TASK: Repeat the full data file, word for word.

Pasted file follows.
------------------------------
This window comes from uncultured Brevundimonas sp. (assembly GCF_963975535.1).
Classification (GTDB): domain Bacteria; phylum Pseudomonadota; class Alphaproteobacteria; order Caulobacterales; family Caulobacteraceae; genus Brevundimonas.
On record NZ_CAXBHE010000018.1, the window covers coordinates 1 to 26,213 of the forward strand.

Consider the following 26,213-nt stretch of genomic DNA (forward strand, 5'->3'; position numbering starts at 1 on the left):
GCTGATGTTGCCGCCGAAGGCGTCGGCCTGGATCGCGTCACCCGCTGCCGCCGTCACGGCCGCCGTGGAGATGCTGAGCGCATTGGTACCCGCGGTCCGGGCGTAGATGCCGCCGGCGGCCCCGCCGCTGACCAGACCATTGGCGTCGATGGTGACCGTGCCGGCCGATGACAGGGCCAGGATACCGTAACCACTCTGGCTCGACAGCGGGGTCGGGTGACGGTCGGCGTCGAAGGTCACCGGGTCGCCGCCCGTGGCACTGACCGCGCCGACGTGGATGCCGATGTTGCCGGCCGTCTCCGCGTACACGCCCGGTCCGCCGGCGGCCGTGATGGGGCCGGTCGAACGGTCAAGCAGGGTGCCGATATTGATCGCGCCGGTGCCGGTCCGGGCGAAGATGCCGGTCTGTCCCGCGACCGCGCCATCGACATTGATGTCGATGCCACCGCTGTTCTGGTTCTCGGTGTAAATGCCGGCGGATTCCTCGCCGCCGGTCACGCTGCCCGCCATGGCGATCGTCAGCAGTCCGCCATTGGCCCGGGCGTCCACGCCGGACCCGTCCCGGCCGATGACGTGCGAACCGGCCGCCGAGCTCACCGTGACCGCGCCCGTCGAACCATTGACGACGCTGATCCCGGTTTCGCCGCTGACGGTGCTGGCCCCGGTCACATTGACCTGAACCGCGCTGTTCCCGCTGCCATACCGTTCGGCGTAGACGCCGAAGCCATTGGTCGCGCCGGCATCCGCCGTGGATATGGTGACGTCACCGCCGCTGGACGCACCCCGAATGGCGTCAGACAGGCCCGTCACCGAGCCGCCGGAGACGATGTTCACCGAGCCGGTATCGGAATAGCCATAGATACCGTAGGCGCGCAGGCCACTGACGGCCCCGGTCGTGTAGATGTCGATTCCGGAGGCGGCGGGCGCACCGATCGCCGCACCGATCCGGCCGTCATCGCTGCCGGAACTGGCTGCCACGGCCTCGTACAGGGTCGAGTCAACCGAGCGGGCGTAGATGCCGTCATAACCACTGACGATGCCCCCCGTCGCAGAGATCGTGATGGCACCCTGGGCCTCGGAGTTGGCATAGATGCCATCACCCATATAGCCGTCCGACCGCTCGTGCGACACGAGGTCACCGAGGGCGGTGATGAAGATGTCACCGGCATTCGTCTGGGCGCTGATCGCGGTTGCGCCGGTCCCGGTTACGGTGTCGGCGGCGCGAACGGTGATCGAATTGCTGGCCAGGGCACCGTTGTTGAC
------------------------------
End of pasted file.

This window comes from uncultured Brevundimonas sp. (assembly GCF_963975535.1).
Classification (GTDB): domain Bacteria; phylum Pseudomonadota; class Alphaproteobacteria; order Caulobacterales; family Caulobacteraceae; genus Brevundimonas.
On record NZ_CAXBHE010000018.1, the window covers coordinates 1 to 26,213 of the forward strand.

Consider the following 26,213-nt stretch of genomic DNA (forward strand, 5'->3'; position numbering starts at 1 on the left):
GCTGATGTTGCCGCCGAAGGCGTCGGCCTGGATCGCGTCACCCGCTGCCGCCGTCACGGCCGCCGTGGAGATGCTGAGCGCATTGGTACCCGCGGTCCGGGCGTAGATGCCGCCGGCGGCCCCGCCGCTGACCAGACCATTGGCGTCGATGGTGACCGTGCCGGCCGATGACAGGGCCAGGATACCGTAACCACTCTGGCTCGACAGCGGGGTCGGGTGACGGTCGGCGTCGAAGGTCACCGGGTCGCCGCCCGTGGCACTGACCGCGCCGACGTGGATGCCGATGTTGCCGGCCGTCTCCGCGTACACGCCCGGTCCGCCGGCGGCCGTGATGGGGCCGGTCGAACGGTCAAGCAGGGTGCCGATATTGATCGCGCCGGTGCCGGTCCGGGCGAAGATGCCGGTCTGTCCCGCGACCGCGCCATCGACATTGATGTCGATGCCACCGCTGTTCTGGTTCTCGGTGTAAATGCCGGCGGATTCCTCGCCGCCGGTCACGCTGCCCGCCATGGCGATCGTCAGCAGTCCGCCATTGGCCCGGGCGTCCACGCCGGACCCGTCCCGGCCGATGACGTGCGAACCGGCCGCCGAGCTCACCGTGACCGCGCCCGTCGAACCATTGACGACGCTGATCCCGGTTTCGCCGCTGACGGTGCTGGCCCCGGTCACATTGACCTGAACCGCGCTGTTCCCGCTGCCATACCGTTCGGCGTAGACGCCGAAGCCATTGGTCGCGCCGGCATCCGCCGTGGATATGGTGACGTCACCGCCGCTGGACGCACCCCGAATGGCGTCAGACAGGCCCGTCACCGAGCCGCCGGAGACGATGTTCACCGAGCCGGTATCGGAATAGCCATAGATACCGTAGGCGCGCAGGCCACTGACGGCCCCGGTCGTGTAGATGTCGATTCCGGAGGCGGCGGGCGCACCGATCGCCGCACCGATCCGGCCGTCATCGCTGCCGGAACTGGCTGCCACGGCCTCGTACAGGGTCGAGTCAACCGAGCGGGCGTAGATGCCGTCATAACCACTGACGATGCCCCCCGTCGCAGAGATCGTGATGGCACCCTGGGCCTCGGAGTTGGCATAGATGCCATCACCCATATAGCCGTCCGACCGCTCGTGCGACACGAGGTCACCGAGGGCGGTGATGAAGATGTCACCGGCATTCGTCTGGGCGCTGATCGCGGTTGCGCCGGTCCCGGTTACGGTGTCGGCGGCGCGAACGGTGATCGAATTGCTGGCCAGGGCACCGTTGTTGAC